Finkel’s portrait of what it means to be a “good soldier” illustrates how young and middle aged adults react to multiple losses, including the traumatic losses of death and bodily integrity, as well as symbolic losses that arise from questioning the purpose of the war and being separated from their country of origin, family, and friends. With no time or space to grieve these losses, the soldiers struggled with “how to be human” amidst a social context characterized by fear, prejudice and dehumanization. Their family members and friends experienced a similar struggle. In the absence of the soldier, spouses and parents assumed additional roles and responsibilities within a social context characterized by conflicting messages about the war and patriotism. Our discussion will focus on the ways in which social contexts and developmental factors influenced soldiers’ and family members’ reactions to grief and traumatic loss.
Dr. Sarah Mulhall Adelman, History
Evaluating Sources: Is There Such a Thing as an Unfiltered Lens?
In a 2010 interview David Finkel, author of The Good Soldiers, said of the book, “It’s an honest piece of journalism. . . . It’s not the only way it could have been written. Somebody else could have done the same everything and written a different book that would have been just as true.” In this quote he captures the complexities inherent in evaluating sources. Rarely are the choices we make about sources as simple as determining whether they are true or false. Rather, in order to capably use sources we must engage in a much more critical and nuanced process of evaluation.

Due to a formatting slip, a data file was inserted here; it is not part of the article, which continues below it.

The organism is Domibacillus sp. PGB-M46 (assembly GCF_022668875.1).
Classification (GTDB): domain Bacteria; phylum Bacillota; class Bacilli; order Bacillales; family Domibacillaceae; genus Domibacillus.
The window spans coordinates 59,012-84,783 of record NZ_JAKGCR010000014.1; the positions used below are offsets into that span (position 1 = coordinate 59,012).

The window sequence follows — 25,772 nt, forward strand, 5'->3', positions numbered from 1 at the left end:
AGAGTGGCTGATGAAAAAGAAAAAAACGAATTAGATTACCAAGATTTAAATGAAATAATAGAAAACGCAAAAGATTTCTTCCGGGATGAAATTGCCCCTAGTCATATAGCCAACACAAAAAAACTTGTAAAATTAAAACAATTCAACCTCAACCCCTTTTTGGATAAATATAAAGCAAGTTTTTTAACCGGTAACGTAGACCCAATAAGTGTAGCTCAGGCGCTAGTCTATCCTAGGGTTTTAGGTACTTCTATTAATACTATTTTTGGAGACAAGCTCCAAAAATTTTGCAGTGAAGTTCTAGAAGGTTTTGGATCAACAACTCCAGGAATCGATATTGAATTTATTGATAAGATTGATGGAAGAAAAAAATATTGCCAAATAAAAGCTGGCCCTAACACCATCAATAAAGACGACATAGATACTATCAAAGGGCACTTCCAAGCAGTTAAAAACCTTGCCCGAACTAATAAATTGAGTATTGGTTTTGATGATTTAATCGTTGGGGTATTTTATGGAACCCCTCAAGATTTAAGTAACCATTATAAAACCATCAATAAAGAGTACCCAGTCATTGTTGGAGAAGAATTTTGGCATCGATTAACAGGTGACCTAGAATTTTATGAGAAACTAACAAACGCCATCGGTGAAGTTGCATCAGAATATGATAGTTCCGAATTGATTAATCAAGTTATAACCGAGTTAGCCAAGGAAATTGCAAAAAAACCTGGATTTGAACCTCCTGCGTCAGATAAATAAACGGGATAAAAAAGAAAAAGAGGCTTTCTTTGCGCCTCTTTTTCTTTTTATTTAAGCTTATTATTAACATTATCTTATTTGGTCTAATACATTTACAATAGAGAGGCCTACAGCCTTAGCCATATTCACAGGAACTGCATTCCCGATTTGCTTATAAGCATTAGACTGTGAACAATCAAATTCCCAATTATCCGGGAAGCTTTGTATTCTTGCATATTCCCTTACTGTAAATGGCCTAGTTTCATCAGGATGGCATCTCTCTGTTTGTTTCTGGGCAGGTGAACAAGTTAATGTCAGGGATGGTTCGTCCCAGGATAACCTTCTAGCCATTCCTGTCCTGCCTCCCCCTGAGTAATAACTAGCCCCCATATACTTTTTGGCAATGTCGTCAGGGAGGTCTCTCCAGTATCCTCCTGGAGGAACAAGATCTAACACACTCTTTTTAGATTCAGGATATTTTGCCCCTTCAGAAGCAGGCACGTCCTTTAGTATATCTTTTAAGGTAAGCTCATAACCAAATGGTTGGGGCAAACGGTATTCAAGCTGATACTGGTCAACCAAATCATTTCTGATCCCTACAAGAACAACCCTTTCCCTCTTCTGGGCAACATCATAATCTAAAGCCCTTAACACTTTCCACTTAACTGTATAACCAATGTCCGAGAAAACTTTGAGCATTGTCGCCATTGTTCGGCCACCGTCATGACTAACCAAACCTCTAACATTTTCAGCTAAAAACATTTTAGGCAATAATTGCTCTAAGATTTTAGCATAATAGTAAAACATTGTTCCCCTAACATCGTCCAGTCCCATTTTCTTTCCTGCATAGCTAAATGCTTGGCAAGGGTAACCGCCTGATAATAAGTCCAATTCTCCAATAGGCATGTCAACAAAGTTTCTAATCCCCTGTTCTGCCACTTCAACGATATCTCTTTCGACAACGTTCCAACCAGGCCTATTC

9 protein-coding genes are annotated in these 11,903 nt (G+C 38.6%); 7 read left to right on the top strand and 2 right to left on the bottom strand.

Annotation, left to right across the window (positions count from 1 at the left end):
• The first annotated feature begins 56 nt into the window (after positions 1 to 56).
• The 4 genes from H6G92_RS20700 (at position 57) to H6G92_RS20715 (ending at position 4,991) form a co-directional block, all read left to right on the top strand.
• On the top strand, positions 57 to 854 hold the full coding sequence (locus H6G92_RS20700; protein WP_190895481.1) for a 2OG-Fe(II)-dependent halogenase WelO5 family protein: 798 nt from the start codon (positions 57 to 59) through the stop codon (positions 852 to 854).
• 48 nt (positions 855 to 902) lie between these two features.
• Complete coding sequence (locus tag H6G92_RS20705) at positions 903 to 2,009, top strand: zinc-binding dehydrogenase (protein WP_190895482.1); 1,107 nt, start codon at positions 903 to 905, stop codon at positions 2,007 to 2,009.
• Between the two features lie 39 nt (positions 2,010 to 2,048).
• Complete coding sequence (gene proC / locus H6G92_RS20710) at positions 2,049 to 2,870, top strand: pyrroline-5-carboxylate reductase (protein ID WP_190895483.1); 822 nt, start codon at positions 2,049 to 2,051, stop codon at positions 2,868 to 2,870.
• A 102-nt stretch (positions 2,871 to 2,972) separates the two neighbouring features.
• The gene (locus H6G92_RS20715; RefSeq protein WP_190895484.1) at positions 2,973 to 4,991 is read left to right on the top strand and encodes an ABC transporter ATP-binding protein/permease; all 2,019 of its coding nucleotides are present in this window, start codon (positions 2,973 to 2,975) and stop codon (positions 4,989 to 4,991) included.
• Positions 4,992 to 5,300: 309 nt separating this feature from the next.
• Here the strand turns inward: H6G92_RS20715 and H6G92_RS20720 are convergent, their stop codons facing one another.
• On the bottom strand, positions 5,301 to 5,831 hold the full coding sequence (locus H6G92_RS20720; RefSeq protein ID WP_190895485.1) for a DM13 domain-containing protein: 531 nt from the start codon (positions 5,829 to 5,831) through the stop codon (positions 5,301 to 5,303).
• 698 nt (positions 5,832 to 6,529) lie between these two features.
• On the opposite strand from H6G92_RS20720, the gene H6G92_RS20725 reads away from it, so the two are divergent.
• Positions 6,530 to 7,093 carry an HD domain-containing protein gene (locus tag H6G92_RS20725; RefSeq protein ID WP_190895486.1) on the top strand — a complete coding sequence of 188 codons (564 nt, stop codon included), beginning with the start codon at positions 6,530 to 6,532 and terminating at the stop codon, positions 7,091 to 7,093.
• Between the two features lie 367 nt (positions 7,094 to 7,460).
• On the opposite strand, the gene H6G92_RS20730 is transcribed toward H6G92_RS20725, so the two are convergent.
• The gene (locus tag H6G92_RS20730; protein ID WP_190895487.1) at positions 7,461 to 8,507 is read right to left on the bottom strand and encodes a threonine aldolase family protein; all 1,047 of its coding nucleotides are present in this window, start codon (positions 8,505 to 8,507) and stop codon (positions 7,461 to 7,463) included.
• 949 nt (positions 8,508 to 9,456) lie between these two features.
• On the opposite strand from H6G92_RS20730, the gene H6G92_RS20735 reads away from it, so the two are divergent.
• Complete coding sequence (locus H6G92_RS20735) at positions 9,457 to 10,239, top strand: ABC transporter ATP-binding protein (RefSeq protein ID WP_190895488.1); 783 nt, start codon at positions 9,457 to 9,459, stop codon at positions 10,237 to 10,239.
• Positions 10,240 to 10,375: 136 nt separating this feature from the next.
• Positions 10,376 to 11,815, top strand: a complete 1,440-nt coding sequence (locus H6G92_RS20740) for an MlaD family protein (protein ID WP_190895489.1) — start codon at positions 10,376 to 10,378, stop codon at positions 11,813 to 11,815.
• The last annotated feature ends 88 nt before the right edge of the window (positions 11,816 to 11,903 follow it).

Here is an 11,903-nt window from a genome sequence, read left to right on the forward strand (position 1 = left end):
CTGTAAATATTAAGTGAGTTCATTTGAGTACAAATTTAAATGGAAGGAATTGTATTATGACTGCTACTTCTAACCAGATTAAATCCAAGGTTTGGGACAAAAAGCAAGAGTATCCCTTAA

In this discussion we will look at the choices Finkel made in turning his observations and experiences into the book we read and how those choices combined to give the book its shape and feel. (For example, what does Finkel gain and lose by choosing to write his physical presence out of the narrative, not identifying which scenes he observed, which were recounted to him personally, and which he read about later?) We will assess the ramifications of these choices and compare them with the choices made in other available sources about the surge. We will not seek to label Finkel’s book as either a “good” or “bad” source on the surge, but rather come to more nuanced conclusions about what it offers, what it is a useful source for, and what other types of sources may be more useful to answer certain questions.
Dr. Judith Otto, Geography Department
It’s All Geography!
“It’s all geography!” is not only the name of my personal website, but also a useful way to frame many of the issues raised in The Good Soldiers. In geography, we study people in places and the similarities and differences between them. How does the experience of having lived and served in Baghdad change these soldiers? Do these soldiers share cultural values with the people they encounter? What are the larger political, economic and social forces that structure places in Baghdad and the lives of people there? I invite you to join me to discuss these questions and all the others that occurred to you while reading and reflecting on The Good Soldiers.
Dr. Claudia Springer, English
The War at Home
The Good Soldiers gives us glimpses of the soldiers' families back in the United States: their spouses, children, siblings, and parents. We learn that family members sometimes have trouble coping despite their pride in their loved one's military service. When soldiers are killed or wounded, their families face even more trauma. What are the difficulties faced by family members in the book? How do they handle their problems? What kind of support do they receive? How could their situations be improved? In addition to analyzing this aspect of the book, we will discuss the way military service has had an impact on our own lives. Do you have a family member serving in the military? Is there an ancestor whose wartime experience has left its mark on your family? The author Doris Lessing writes in her autobiography: "We are all of us made by war, twisted and warped by war, but we seem to forget it." Why is it that wars have a ripple effect that extends down through the generations, influencing children, grandchildren, and great-grandchildren?